He had watched as William Sachtleben and a partner, traveled around the world, and he felt he would succeed solo.

Hardship was part of t...more
Dan
In short, this was a good story that fell a little flat in the telling.

The most interesting parts of this book were pretty much all in the first half, as Herlihy brings us through the early days of the bicycle, with bicycle clubs popping up all over the nation and cyclists debating the merits of the newer "safety" bicycle (with its two equally sized wheels) versus the "high wheeler." By the time the book ends, the glory days of cycling are past, with the automobile supplanting the bicycle as the...more
Adrian
Aug 23, 2011 Adrian added it
This book is set in the 1890s when cycling was new and hot. A few young guys took the craze to the limit by attempting to cycle around the world. William Sachtleben completed the feat with his partner Allen (500 miles of it by ship) and later Frank Lenz of Pittsburgh tried to do it solo going west rather than east. He made it all the way to Turkey (carried his bicycle thru most of western China and Burma) where he disappeared. His sponsor, a cycling magazine, sent Sachtleben out to find him. Unf...more
Christina Fierro
The story should have been fascinating and thrilling. A lone man in the early days of the bicycle, attempting to travel the world by himself, disappears in a dangerous part of Turkey.

Why, then, was it so boring? The story of the titular lost cyclist was interspersed with the story of two other world travelers. Then his story ends and the book spends quite a lot of time detailing the agonizingly slow debate over whether he even disappeared at all. Maybe he's in Russia. Maybe it's a hoax. Maybe h...more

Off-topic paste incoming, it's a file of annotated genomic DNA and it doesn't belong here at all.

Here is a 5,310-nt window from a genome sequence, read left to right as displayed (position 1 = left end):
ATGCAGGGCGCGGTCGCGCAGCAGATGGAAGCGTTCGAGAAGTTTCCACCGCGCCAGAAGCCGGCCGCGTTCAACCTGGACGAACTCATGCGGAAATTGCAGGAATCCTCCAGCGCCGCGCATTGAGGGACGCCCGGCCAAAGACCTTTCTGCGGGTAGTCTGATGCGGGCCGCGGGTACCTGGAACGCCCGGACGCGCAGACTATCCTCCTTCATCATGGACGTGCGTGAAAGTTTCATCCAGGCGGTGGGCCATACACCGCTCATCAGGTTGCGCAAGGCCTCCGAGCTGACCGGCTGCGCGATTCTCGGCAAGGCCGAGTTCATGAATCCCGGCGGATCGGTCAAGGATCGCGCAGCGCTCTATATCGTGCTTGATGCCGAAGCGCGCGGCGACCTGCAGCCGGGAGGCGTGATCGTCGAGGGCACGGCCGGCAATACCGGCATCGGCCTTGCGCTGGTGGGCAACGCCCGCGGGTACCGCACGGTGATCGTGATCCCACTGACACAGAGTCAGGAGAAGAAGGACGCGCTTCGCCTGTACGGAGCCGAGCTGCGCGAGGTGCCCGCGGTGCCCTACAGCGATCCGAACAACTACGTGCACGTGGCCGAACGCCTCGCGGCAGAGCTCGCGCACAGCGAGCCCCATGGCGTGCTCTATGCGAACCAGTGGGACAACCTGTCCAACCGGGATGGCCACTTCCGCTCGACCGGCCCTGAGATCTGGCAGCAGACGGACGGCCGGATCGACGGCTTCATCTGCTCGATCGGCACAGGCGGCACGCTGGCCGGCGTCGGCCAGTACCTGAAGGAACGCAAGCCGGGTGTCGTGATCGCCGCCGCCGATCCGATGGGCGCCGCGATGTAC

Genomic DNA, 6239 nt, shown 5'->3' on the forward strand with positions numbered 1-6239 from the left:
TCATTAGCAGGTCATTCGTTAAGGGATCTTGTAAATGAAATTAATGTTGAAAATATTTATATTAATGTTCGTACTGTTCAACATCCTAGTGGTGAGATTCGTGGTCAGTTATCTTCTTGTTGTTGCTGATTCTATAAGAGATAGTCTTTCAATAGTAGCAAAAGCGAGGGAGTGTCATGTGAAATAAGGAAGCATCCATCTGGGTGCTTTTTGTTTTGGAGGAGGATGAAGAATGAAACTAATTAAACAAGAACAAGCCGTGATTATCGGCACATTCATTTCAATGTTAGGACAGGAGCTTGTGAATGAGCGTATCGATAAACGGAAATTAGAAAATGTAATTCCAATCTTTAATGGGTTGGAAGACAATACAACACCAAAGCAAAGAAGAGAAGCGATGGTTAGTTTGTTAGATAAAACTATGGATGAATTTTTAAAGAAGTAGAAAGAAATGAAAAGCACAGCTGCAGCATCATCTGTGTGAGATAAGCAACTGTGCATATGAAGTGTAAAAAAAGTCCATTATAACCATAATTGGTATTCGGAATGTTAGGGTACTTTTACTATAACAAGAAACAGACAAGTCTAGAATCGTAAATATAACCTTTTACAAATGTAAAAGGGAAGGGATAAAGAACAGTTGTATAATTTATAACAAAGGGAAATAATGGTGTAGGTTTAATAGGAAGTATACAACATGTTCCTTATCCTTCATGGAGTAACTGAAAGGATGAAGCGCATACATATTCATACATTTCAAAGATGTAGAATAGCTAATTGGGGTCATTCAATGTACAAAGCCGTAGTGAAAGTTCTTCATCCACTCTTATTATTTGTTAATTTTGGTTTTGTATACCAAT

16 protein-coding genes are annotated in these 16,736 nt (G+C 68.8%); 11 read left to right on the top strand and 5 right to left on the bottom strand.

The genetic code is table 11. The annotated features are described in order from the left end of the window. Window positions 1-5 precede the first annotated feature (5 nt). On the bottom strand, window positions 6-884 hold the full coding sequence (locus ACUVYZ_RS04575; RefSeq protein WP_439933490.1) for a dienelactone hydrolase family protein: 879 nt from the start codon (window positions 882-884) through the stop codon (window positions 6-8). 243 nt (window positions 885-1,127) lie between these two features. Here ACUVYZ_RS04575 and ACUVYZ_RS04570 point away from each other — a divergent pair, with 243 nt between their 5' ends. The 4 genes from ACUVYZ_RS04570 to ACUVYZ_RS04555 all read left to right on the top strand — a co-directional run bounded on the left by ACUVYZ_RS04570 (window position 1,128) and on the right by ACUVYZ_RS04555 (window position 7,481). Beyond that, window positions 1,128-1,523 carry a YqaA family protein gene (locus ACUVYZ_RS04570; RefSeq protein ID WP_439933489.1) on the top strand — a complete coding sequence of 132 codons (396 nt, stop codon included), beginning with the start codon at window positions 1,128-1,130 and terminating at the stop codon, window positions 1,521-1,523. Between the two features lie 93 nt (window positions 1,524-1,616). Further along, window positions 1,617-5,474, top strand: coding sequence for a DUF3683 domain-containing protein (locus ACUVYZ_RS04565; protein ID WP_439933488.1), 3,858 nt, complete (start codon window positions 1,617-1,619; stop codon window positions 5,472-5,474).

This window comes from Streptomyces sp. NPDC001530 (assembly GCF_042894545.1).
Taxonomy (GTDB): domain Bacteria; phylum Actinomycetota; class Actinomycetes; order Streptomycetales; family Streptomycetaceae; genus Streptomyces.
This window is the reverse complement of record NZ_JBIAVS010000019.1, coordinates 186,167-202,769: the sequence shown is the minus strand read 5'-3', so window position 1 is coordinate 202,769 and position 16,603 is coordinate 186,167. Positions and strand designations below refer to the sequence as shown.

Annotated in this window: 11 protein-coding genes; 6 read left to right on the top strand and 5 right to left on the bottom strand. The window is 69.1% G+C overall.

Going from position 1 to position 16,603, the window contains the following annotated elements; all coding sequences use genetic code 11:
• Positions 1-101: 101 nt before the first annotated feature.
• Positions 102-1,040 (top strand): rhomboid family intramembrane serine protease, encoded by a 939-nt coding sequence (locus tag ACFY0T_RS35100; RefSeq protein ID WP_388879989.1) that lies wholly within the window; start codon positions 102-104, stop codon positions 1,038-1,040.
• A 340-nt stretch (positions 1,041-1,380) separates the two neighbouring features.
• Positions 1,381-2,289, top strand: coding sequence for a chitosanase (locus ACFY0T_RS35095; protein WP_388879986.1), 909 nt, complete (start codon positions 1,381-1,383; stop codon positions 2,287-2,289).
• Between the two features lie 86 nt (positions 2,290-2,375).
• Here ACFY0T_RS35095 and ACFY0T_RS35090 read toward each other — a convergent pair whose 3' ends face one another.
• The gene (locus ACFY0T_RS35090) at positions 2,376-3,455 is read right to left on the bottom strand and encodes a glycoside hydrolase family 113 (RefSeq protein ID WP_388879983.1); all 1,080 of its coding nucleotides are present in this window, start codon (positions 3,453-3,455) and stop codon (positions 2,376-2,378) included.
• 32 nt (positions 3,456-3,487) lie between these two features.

Melissa
I enjoy books about travel, and was intrigued to find this book about a cyclist circling the world in the late eighteen hundreds. It was rare enough to make that journey by other transportation at that time, so to do it by bicycle was impressive. And since it's non-fiction, it's hard to believe that such feats where accomplished with the machines available at that time.

The Lost Cyclist tells three stories in a sense. The first being that of Sachtleben and Allen, two men who traveled around the w...more
james
In the latter part of the 19th century, bicycling became enormously popular in America. It started with the very high wheeled bike with a tiny trailing wheel. These were cumbersome and dangerous. About 1890 there appeared a new type of bicycle called the safety bike. The photos in this book show the safety bicycle, whose design is exactly the same as modern bikes - minus such refinements as brakes and gears.